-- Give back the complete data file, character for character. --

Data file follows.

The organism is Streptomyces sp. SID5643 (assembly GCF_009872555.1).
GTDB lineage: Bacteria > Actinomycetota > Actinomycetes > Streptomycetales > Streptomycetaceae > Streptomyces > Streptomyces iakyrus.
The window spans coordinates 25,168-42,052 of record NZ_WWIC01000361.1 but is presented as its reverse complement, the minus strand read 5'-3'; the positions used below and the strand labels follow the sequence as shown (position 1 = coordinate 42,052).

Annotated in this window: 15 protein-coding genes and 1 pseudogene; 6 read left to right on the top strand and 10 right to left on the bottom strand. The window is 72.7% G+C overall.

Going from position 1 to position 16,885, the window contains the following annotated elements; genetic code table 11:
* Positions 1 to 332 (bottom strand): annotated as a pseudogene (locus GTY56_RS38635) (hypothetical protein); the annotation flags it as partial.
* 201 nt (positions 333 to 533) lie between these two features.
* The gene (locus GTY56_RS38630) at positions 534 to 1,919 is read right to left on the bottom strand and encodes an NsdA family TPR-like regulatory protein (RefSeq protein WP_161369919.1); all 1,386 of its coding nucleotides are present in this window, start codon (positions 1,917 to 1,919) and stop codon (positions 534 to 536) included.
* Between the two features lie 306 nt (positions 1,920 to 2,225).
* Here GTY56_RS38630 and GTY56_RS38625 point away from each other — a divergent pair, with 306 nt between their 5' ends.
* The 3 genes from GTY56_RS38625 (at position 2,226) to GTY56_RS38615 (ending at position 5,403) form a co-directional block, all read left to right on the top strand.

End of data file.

The organism is Streptomyces sp. SID5643 (assembly GCF_009872555.1).
GTDB lineage: Bacteria > Actinomycetota > Actinomycetes > Streptomycetales > Streptomycetaceae > Streptomyces > Streptomyces iakyrus.
The window spans coordinates 25,168-42,052 of record NZ_WWIC01000361.1 but is presented as its reverse complement, the minus strand read 5'-3'; the positions used below and the strand labels follow the sequence as shown (position 1 = coordinate 42,052).

Annotated in this window: 15 protein-coding genes and 1 pseudogene; 6 read left to right on the top strand and 10 right to left on the bottom strand. The window is 72.7% G+C overall.

Going from position 1 to position 16,885, the window contains the following annotated elements; genetic code table 11:
* Positions 1 to 332 (bottom strand): annotated as a pseudogene (locus GTY56_RS38635) (hypothetical protein); the annotation flags it as partial.
* 201 nt (positions 333 to 533) lie between these two features.
* The gene (locus GTY56_RS38630) at positions 534 to 1,919 is read right to left on the bottom strand and encodes an NsdA family TPR-like regulatory protein (RefSeq protein WP_161369919.1); all 1,386 of its coding nucleotides are present in this window, start codon (positions 1,917 to 1,919) and stop codon (positions 534 to 536) included.
* Between the two features lie 306 nt (positions 1,920 to 2,225).
* Here GTY56_RS38630 and GTY56_RS38625 point away from each other — a divergent pair, with 306 nt between their 5' ends.
* The 3 genes from GTY56_RS38625 (at position 2,226) to GTY56_RS38615 (ending at position 5,403) form a co-directional block, all read left to right on the top strand.